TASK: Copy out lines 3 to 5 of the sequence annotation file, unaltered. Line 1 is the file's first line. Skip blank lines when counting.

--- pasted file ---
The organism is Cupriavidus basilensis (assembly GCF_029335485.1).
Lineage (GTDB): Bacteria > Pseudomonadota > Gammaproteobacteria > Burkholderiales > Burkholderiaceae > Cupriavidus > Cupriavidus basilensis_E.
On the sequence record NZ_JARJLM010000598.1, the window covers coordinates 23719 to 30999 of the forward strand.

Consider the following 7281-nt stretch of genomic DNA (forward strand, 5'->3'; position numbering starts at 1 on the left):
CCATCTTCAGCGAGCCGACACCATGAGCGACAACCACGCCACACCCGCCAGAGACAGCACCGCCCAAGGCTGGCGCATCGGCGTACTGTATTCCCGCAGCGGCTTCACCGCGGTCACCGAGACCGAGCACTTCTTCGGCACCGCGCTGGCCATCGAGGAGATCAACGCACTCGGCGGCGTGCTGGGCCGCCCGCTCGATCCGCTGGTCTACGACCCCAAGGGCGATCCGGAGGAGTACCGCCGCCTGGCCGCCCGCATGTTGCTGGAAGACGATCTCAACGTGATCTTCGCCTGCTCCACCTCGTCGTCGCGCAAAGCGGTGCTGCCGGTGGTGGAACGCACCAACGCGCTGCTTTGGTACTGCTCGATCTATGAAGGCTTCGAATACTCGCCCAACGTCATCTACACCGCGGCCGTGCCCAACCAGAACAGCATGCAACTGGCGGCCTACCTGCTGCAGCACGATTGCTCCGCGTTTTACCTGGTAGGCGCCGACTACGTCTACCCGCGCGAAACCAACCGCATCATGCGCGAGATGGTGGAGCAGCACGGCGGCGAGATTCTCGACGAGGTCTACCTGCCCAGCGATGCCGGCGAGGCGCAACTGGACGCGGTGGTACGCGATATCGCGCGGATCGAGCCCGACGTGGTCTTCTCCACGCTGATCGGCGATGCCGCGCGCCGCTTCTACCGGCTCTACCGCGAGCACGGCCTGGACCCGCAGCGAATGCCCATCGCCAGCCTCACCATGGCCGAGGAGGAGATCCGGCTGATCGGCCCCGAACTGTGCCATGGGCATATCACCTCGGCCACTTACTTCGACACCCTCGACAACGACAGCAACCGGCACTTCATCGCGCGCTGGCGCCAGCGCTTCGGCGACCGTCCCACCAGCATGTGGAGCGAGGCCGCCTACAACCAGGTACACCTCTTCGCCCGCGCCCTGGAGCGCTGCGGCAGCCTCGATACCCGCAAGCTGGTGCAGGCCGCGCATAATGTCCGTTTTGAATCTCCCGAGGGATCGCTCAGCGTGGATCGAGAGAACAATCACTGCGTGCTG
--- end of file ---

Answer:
On the sequence record NZ_JARJLM010000598.1, the window covers coordinates 23719 to 30999 of the forward strand.

Consider the following 7281-nt stretch of genomic DNA (forward strand, 5'->3'; position numbering starts at 1 on the left):
CCATCTTCAGCGAGCCGACACCATGAGCGACAACCACGCCACACCCGCCAGAGACAGCACCGCCCAAGGCTGGCGCATCGGCGTACTGTATTCCCGCAGCGGCTTCACCGCGGTCACCGAGACCGAGCACTTCTTCGGCACCGCGCTGGCCATCGAGGAGATCAACGCACTCGGCGGCGTGCTGGGCCGCCCGCTCGATCCGCTGGTCTACGACCCCAAGGGCGATCCGGAGGAGTACCGCCGCCTGGCCGCCCGCATGTTGCTGGAAGACGATCTCAACGTGATCTTCGCCTGCTCCACCTCGTCGTCGCGCAAAGCGGTGCTGCCGGTGGTGGAACGCACCAACGCGCTGCTTTGGTACTGCTCGATCTATGAAGGCTTCGAATACTCGCCCAACGTCATCTACACCGCGGCCGTGCCCAACCAGAACAGCATGCAACTGGCGGCCTACCTGCTGCAGCACGATTGCTCCGCGTTTTACCTGGTAGGCGCCGACTACGTCTACCCGCGCGAAACCAACCGCATCATGCGCGAGATGGTGGAGCAGCACGGCGGCGAGATTCTCGACGAGGTCTACCTGCCCAGCGATGCCGGCGAGGCGCAACTGGACGCGGTGGTACGCGATATCGCGCGGATCGAGCCCGACGTGGTCTTCTCCACGCTGATCGGCGATGCCGCGCGCCGCTTCTACCGGCTCTACCGCGAGCACGGCCTGGACCCGCAGCGAATGCCCATCGCCAGCCTCACCATGGCCGAGGAGGAGATCCGGCTGATCGGCCCCGAACTGTGCCATGGGCATATCACCTCGGCCACTTACTTCGACACCCTCGACAACGACAGCAACCGGCACTTCATCGCGCGCTGGCGCCAGCGCTTCGGCGACCGTCCCACCAGCATGTGGAGCGAGGCCGCCTACAACCAGGTACACCTCTTCGCCCGCGCCCTGGAGCGCTGCGGCAGCCTCGATACCCGCAAGCTGGTGCAGGCCGCGCATAATGTCCGTTTTGAATCTCCCGAGGGATCGCTCAGCGTGGATCGAGAGAACAATCACTGCGTGCTG